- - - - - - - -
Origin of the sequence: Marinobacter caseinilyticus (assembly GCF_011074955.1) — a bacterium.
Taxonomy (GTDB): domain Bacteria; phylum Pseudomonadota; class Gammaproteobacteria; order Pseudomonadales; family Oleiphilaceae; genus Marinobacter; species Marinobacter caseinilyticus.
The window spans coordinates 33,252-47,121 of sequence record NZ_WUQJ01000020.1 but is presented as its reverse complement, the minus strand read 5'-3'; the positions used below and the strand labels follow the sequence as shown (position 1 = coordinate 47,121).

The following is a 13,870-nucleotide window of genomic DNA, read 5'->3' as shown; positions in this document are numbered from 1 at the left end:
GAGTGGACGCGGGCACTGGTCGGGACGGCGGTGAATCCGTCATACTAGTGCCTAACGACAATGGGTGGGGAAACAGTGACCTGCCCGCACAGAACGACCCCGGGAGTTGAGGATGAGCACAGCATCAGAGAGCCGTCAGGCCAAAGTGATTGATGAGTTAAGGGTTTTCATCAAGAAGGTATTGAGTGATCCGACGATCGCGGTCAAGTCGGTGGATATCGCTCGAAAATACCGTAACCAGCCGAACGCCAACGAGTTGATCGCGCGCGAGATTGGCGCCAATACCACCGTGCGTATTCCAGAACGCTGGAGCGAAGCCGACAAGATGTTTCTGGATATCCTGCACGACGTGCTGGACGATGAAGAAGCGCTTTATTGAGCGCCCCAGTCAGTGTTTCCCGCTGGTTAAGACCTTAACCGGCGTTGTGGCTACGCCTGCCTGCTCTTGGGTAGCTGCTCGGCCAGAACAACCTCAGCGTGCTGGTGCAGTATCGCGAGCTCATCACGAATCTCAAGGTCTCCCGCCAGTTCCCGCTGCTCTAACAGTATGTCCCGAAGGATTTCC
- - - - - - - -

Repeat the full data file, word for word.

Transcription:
Origin of the sequence: Marinobacter caseinilyticus (assembly GCF_011074955.1) — a bacterium.
Taxonomy (GTDB): domain Bacteria; phylum Pseudomonadota; class Gammaproteobacteria; order Pseudomonadales; family Oleiphilaceae; genus Marinobacter; species Marinobacter caseinilyticus.
The window spans coordinates 33,252-47,121 of sequence record NZ_WUQJ01000020.1 but is presented as its reverse complement, the minus strand read 5'-3'; the positions used below and the strand labels follow the sequence as shown (position 1 = coordinate 47,121).

The following is a 13,870-nucleotide window of genomic DNA, read 5'->3' as shown; positions in this document are numbered from 1 at the left end:
GAGTGGACGCGGGCACTGGTCGGGACGGCGGTGAATCCGTCATACTAGTGCCTAACGACAATGGGTGGGGAAACAGTGACCTGCCCGCACAGAACGACCCCGGGAGTTGAGGATGAGCACAGCATCAGAGAGCCGTCAGGCCAAAGTGATTGATGAGTTAAGGGTTTTCATCAAGAAGGTATTGAGTGATCCGACGATCGCGGTCAAGTCGGTGGATATCGCTCGAAAATACCGTAACCAGCCGAACGCCAACGAGTTGATCGCGCGCGAGATTGGCGCCAATACCACCGTGCGTATTCCAGAACGCTGGAGCGAAGCCGACAAGATGTTTCTGGATATCCTGCACGACGTGCTGGACGATGAAGAAGCGCTTTATTGAGCGCCCCAGTCAGTGTTTCCCGCTGGTTAAGACCTTAACCGGCGTTGTGGCTACGCCTGCCTGCTCTTGGGTAGCTGCTCGGCCAGAACAACCTCAGCGTGCTGGTGCAGTATCGCGAGCTCATCACGAATCTCAAGGTCTCCCGCCAGTTCCCGCTGCTCTAACAGTATGTCCCGAAGGATTTCC